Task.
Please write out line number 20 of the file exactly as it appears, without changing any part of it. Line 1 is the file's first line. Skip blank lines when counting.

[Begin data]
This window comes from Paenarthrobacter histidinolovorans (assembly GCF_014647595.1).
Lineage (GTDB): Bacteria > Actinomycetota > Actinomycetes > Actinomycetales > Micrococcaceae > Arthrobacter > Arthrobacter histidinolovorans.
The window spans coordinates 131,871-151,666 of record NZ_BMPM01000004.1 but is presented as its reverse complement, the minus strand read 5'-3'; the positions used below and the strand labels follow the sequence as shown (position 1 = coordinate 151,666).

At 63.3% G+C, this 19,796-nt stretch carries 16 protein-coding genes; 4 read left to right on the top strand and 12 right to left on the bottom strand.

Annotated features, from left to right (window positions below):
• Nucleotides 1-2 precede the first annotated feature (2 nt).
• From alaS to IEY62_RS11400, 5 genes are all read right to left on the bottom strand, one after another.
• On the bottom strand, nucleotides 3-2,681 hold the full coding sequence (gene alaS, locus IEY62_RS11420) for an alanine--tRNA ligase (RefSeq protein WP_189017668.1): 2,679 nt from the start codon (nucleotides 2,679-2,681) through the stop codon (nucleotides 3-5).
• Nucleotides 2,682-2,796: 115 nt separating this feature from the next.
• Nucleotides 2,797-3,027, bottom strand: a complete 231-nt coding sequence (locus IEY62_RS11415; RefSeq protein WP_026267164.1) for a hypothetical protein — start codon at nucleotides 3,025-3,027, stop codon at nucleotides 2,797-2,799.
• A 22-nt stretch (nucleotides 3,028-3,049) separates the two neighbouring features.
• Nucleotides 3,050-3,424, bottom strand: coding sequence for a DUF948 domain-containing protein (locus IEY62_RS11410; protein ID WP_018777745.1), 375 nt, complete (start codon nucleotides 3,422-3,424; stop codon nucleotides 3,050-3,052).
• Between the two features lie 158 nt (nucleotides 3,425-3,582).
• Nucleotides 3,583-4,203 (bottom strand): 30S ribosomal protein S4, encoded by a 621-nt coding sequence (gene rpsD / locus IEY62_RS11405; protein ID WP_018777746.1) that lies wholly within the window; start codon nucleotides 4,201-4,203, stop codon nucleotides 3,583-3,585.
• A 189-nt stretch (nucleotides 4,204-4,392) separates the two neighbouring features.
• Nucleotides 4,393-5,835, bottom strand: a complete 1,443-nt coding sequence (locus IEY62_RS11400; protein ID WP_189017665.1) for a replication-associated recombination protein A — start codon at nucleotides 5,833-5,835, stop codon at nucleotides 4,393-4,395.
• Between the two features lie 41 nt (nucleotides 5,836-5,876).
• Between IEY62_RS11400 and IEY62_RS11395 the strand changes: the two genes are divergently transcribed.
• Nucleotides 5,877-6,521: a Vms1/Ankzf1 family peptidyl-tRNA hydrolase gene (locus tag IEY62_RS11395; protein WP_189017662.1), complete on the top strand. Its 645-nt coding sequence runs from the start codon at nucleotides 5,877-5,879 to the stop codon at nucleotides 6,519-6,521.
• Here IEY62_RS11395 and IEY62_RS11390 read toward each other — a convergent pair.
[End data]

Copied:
• Here IEY62_RS11395 and IEY62_RS11390 read toward each other — a convergent pair.